Charles Cornwallis in The American Revolution
Lord Charles Cornwallis (1738-1805) was an English general who fought in the Seven Years' War and served as a member of Parliament, where he opposed the imposition of duties that proved highly controversial in the colonies. Nonetheless, Cornwallis served England in the Revolutionary War and was sent back to the colonies in 1776 to serve as a lieutenant-general of British forces.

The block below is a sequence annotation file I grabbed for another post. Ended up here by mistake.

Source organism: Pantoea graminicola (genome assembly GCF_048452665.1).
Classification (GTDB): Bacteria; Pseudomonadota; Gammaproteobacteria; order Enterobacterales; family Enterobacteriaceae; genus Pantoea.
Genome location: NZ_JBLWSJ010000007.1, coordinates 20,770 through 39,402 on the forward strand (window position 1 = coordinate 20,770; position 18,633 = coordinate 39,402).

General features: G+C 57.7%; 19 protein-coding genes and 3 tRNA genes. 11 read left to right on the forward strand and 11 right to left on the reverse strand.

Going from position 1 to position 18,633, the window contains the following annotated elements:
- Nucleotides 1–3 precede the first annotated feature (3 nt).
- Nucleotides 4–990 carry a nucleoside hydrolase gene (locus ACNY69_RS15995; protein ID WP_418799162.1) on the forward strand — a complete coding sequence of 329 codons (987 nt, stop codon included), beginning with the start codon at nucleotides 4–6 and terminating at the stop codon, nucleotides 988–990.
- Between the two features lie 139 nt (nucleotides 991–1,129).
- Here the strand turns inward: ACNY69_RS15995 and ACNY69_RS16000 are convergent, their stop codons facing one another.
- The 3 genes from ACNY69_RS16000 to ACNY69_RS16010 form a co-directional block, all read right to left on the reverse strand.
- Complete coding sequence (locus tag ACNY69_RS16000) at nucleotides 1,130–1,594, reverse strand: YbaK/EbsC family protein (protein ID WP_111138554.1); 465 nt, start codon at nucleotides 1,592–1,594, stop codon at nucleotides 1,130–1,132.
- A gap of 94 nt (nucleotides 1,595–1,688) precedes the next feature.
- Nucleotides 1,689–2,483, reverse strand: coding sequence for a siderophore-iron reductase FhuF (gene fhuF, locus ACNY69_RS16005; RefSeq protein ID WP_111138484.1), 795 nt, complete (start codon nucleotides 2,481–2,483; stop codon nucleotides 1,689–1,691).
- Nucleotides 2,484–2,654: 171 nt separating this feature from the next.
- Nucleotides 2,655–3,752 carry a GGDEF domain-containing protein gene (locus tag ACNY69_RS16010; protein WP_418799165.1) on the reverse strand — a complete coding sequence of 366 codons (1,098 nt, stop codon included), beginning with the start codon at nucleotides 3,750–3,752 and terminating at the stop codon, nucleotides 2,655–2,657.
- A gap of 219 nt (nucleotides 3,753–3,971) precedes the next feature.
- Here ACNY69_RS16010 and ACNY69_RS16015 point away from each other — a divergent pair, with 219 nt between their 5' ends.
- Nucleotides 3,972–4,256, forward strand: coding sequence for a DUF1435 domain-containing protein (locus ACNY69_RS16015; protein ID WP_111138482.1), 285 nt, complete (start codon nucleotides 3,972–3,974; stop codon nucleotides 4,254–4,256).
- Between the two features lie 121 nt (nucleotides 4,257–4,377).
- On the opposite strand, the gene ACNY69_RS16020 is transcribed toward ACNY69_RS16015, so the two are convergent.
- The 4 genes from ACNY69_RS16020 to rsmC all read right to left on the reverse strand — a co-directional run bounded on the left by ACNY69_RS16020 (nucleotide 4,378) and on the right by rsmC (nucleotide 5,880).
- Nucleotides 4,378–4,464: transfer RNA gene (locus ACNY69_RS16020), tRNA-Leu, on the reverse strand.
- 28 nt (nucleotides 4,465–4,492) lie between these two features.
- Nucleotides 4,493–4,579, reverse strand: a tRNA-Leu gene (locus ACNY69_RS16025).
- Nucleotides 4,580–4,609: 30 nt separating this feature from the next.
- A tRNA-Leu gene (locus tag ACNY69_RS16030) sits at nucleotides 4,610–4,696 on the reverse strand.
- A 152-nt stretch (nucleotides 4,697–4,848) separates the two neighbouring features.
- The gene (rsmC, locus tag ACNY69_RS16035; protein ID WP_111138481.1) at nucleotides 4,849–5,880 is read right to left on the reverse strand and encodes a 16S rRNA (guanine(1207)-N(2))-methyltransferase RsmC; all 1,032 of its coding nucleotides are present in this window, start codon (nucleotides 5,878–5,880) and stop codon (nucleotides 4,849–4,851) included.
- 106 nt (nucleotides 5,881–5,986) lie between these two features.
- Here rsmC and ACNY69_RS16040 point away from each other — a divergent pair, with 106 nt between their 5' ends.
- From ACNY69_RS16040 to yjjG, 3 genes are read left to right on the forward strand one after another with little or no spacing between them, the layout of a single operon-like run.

Cornwallis served under Gen. William Howe at the battle of Long Island (when the British took New York in 1776), in the New Jersey campaigns, and at British victory in the battle of Brandywine. He then became second in command to Sir Henry Clinton, the British commander in America, in 1778. While directing the southern theater after 1778, Cornwallis became mired in battling the colonists in the Carolinas and fell victim to a 1781 siege at Yorktown, where he surrendered his force of about 7,200 to the united French and American forces opposing him. Cornwallis was not held personally responsible for the defeat—which was the last major conflict of the Revolution—and in 1786 he became governor-general of India.